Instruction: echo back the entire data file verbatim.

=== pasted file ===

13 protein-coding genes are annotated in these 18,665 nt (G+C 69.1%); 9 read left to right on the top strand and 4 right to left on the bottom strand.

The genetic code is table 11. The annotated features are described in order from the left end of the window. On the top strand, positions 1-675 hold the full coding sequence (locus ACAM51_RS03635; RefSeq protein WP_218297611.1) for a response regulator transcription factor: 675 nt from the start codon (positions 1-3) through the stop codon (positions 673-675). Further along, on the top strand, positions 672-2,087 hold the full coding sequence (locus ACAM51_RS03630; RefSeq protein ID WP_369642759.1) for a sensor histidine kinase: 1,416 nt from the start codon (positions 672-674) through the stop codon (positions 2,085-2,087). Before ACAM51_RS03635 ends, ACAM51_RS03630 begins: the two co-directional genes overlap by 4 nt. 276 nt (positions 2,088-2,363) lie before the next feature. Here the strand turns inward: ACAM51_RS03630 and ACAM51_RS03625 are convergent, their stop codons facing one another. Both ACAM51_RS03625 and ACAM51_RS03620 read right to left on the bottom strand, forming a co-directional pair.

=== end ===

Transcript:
13 protein-coding genes are annotated in these 18,665 nt (G+C 69.1%); 9 read left to right on the top strand and 4 right to left on the bottom strand.

The genetic code is table 11. The annotated features are described in order from the left end of the window. On the top strand, positions 1-675 hold the full coding sequence (locus ACAM51_RS03635; RefSeq protein WP_218297611.1) for a response regulator transcription factor: 675 nt from the start codon (positions 1-3) through the stop codon (positions 673-675). Further along, on the top strand, positions 672-2,087 hold the full coding sequence (locus ACAM51_RS03630; RefSeq protein ID WP_369642759.1) for a sensor histidine kinase: 1,416 nt from the start codon (positions 672-674) through the stop codon (positions 2,085-2,087). Before ACAM51_RS03635 ends, ACAM51_RS03630 begins: the two co-directional genes overlap by 4 nt. 276 nt (positions 2,088-2,363) lie before the next feature. Here the strand turns inward: ACAM51_RS03630 and ACAM51_RS03625 are convergent, their stop codons facing one another. Both ACAM51_RS03625 and ACAM51_RS03620 read right to left on the bottom strand, forming a co-directional pair.